Frozen Desserts Of The Future—Emulsifiers & Hydrocolloids In Frozen Delights
Tuesday, June 8th, 2021
Despite the wide variety of ice-creams and frozen desserts, the one critical functional ingredient that must be present is a texturising system—a combination of emulsifiers and hydrocolloids. By Dr. LaiYee, Lee—Futura Ingredients.
Ice-creams and frozen desserts are perennial favourites with consumers, be it in the heat of summer or during winter. These frozen delights often provide a sense of comfort and simple indulgence which consumers gravitate towards. It is this reason that during the pandemic lockdown, consumers increased their consumption of frozen delights at home—especially good quality ice-creams—as a form of escapism and reward. And with most consumer food items, the trend to a better-for-you product is all the rage which also applies to frozen delights.
Nutritionally, protein content in ice-creams is generally similar to standard dairy milk: approximately 3 percent. It could be designed to be higher—even up to 10 percent—by using the appropriate protein concentrates.
A typical dairy full cream milk contains about 3 percent fat and lactose in the range of 4-5 percent. A good standard dairy ice-cream mix contains about 8—10 percent fat, and sugar (including lactose) between 12-20 percent; these numbers are reduced by half with a 100 percent overrun, making an ice-cream with 4-5 percent fat and 6-10 percent sugar. It is the higher content of fat and sugar together with emulsifiers and hydrocolloids, as well as processing that creates the unique characteristics of ice-cream, imparting creaminess and allowing freezing to take place. As a matter of fact, ice-creams are often recommended by medical professionals as the nutritional alternative for patients refusing normal diet.
Carbohydrates In Ice-cream
One of the key aspects in ice-cream formulation design is the overall sugar profile. The two fundamental terms are the relative sweetness and freezing point depression factor (FPDF), or some know it better as the anti-freezing power (AFP). Relative sweetness is the sweetness index, with value ranges between 14 to 17 in typical ice-creams, disregarding lactose. Freezing point of pure water is at 0 deg C, and this is lowered with the presence of sugar and salt, or polyols and alcohols, in the formulations which enable ice-creams to remain scoopable even though frozen. FPDF takes into consideration the impact to the freezing point of the water content. Both relative sweetness and FPDF use sucrose as reference. The correct combination of carbohydrates—sugar and/or sugar alternatives—are essential to achieve the needed relative sweetness and at the same time creates a product that has FPDF just right with acceptable texture, scoopability and melting profile.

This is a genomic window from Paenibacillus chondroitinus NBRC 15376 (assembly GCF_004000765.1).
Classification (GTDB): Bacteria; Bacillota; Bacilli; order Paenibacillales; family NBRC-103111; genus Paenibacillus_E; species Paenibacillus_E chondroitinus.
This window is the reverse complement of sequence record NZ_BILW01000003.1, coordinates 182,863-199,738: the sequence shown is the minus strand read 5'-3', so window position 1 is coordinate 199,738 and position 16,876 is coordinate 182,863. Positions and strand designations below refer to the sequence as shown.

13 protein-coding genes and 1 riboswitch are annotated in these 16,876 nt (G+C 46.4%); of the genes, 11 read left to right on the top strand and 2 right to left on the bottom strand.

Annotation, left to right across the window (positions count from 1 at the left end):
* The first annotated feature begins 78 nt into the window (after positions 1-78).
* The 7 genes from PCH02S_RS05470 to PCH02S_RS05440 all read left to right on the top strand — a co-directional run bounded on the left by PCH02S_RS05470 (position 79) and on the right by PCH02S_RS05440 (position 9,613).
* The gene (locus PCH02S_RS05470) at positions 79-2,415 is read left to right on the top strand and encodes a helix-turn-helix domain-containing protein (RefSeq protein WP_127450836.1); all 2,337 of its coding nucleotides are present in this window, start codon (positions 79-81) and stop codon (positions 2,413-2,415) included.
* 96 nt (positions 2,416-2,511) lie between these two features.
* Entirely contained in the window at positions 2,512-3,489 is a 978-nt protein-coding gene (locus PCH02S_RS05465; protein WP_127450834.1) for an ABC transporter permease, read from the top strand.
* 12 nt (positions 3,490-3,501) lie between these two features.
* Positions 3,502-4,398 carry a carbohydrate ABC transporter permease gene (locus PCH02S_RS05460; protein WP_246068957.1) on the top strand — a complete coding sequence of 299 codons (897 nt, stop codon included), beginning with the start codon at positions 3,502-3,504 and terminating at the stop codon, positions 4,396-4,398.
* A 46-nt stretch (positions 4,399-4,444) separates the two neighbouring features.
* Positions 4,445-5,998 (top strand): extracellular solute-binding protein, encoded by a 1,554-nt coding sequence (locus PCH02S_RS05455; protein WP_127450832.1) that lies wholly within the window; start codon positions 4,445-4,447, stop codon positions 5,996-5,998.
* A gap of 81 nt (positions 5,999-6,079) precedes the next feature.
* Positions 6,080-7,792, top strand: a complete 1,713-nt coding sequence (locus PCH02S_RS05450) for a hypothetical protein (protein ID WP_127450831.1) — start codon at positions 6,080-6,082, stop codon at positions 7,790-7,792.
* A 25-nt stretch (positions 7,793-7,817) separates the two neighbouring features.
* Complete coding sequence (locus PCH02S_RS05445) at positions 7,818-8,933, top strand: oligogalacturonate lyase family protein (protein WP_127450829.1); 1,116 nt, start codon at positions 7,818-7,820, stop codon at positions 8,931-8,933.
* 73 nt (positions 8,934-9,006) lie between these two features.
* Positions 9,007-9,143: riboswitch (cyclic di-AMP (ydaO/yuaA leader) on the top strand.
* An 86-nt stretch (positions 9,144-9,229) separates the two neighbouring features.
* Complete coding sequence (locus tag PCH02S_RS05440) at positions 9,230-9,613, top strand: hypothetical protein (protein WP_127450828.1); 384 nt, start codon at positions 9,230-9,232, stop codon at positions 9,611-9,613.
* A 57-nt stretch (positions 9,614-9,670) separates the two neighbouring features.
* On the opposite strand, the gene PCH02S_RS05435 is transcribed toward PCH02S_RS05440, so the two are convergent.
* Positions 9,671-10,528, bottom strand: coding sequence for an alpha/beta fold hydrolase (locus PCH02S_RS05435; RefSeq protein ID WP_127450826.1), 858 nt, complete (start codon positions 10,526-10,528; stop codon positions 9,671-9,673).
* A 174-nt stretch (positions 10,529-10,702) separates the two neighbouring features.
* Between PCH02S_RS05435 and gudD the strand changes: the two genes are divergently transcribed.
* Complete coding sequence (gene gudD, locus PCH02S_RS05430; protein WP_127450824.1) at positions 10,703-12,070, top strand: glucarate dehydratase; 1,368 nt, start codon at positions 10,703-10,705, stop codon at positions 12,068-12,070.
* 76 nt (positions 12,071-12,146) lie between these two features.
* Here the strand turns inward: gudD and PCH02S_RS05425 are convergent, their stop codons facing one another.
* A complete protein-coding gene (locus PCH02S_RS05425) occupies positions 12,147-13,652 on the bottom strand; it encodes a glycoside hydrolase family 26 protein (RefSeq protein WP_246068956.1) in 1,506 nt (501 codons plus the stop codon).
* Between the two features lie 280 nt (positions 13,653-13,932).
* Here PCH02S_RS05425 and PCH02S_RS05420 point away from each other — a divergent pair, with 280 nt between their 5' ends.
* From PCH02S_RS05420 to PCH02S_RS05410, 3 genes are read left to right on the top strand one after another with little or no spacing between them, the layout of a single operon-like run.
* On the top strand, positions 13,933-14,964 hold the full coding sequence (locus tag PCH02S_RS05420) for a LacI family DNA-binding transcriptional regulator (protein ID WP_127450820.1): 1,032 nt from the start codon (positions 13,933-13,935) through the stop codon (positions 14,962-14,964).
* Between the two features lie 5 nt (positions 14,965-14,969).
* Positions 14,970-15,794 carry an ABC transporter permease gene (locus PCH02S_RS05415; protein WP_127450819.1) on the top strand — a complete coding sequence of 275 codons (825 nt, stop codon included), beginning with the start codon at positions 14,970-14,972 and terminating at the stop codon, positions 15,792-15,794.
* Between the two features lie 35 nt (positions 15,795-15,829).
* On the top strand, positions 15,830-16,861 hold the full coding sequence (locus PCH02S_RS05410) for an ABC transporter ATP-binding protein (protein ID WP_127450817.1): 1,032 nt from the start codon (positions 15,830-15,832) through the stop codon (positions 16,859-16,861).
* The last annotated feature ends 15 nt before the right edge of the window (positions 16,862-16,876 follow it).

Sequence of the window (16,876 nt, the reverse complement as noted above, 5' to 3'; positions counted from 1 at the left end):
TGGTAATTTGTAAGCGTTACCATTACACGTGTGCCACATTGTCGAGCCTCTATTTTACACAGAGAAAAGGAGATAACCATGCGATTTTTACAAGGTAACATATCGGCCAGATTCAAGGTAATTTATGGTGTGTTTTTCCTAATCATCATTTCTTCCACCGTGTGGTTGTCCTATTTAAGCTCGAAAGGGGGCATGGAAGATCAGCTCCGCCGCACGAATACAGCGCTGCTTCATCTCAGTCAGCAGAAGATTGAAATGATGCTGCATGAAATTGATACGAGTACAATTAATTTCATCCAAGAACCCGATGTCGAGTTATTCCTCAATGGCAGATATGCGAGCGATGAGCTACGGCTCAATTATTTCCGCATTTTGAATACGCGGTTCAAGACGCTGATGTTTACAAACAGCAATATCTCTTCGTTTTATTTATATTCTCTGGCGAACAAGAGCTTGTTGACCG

Some commercial products have claimed itself as “vegan ice-creams” when there is no fat or protein in it—true that it is vegan, but these products are better described as a sorbet and not an ice-cream. There are several routes to the design of vegan ice-creams—(1) from scratch by combining relevant plant based ingredients from the start of the formulation design process; or (2) by converting the composition of a dairy-based ice-cream to vegan version with ingredient substitution. Either way, a balanced formulation composition is critical to achieve a good quality vegan ice-cream with desired shelf-life stability.
With dairy protein substitution to a plant-based source, the lactose and minerals in dairy proteins are eliminated from the formulation. Assuming there is 10 percent skim milk powder in the formulation, this would contribute to approximately 5.6 percent lactose, which is a significant contribution to the total carbohydrate of the ice-cream—1.1 relative sweetness; 5.6 FPDF. This lactose content will only be higher if whey protein is used. The sweetness from milk solids non-fat (MSNF) is probably negligible, but not the FPDF which must be compensated in a vegan formulation design.
No Added Sugar Ice-cream
Lactose is present by default in an ice-cream if MSNF is present, unless its vegan. It is important to note that with the “no added sugar” claim, this lactose remains—hence, not zero sugar. The elimination of added sugar needs to be compensated with its alternatives to fill both the body and functionalities. Sugar alcohol, or polyols, are often used for its freezing point depression capabilities. Some examples are sorbitol, xylitol, mannitol and maltitol. These are nutritive sweeteners as they do contribute calories. The one to highlight is erythritol, a much favourable polyol option in recent years for its exceptionally low, or basically zero calorie content. Erythritol has 70 percent sweetness of sucrose with 2.8 FPDF, and used especially in low calorie and other trendy ice-creams especially ice-creams with a more health-conscious slant. Intense sweeteners are often added along with polyols to impart the sweetness required. There are two types generally, artificial sweeteners such as aspartame and sucralose, and the more favourable natural sweeteners such as stevia. In such formulations, there are also usually bulking agents like maltodextrins and fibres to increase total solids of the ice-cream.